With each new Apple product launch it seems to be smoother and smoother with less wait times, and wider availability. We have previously discussed how Apple has no incentive to innovate with cutting edge features for the iPad because their only competition comes from cheaper products. The more you think about it, you see that innovation is directly correlated to availability. You could have the most ground breaking product of all time, but if you can’t make enough to meet demand, it’s rather pointless.
Apple’s greatest innovation with the new iPad and iPad mini isn’t a new feature, but rather the process that creates it. Tim Cook is a true mastermind at connecting everything to mass produce the iPads as well as all new Apple products. The iPhone 5, iPad mini, and new iPad launches have been Apple’s biggest yet with 10 different countries on launch day, and 25 more a week later. It takes so much to mass produce such a popular product, and have it all sourced, constructed, and shipped across the globe in tight timeframe windows.
Ultimately, Apple likely has many great ideas ready for each generation, but the limiting factor is availability. For instance, the retina display iPad screen was likely ready to go in 2011, but Apple wasn’t able to get enough screen produced to reach the millions of units they need. They were able to source enough this year to make it possible, but other features couldn’t be produced in these numbers, and will need to wait until next year. The haptic display is a good example, as Apple could have probably made an iPad with this technology already. They just couldn’t make millions of them for launch throughout the world in 2012.
The iPad mini is another example as it comes with iPad 2 internals, and a non-retina display. Apple not only needs to get the new 7.9″ retina display, but get it in millions, with also mass produced A6 chips. They also need to provide a battery that powers the extra draining items in the thin chassis. For the iPhone 5, Apple has to condense everything into a thinner package, and be able to make it in such high numbers, that they have had a tough time with. Any new Apple innovation is intrinsically tied into making millions, so it’s a great innovation in seeing what has been produced over the years.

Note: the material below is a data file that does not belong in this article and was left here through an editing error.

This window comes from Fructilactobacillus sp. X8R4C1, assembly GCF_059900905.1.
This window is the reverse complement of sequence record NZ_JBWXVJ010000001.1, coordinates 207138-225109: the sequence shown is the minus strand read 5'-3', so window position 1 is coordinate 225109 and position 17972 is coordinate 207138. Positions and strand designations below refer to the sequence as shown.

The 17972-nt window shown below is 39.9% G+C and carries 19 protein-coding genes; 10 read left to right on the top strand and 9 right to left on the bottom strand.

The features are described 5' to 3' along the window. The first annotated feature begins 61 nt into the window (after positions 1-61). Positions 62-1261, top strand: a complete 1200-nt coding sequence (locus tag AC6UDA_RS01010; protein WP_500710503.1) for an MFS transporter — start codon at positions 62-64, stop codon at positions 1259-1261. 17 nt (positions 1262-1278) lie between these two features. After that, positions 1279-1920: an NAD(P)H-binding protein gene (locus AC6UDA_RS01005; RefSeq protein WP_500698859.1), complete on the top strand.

Apple has a clear product road map for all of their lines, but each potential innovation thought up in Cupertino is limited by the ability to source, construct, and ship that innovation in huge quantities for the given year. There are so many potential hardware features out there, but when you’re working with Apple’s scale, it needs to truly be readily available. When you see the retina display on the iPad, the thinness of the iPhone 5, or the overall iPad mini, just think of how fine it looks, and how hard it is to get millions upon millions of them.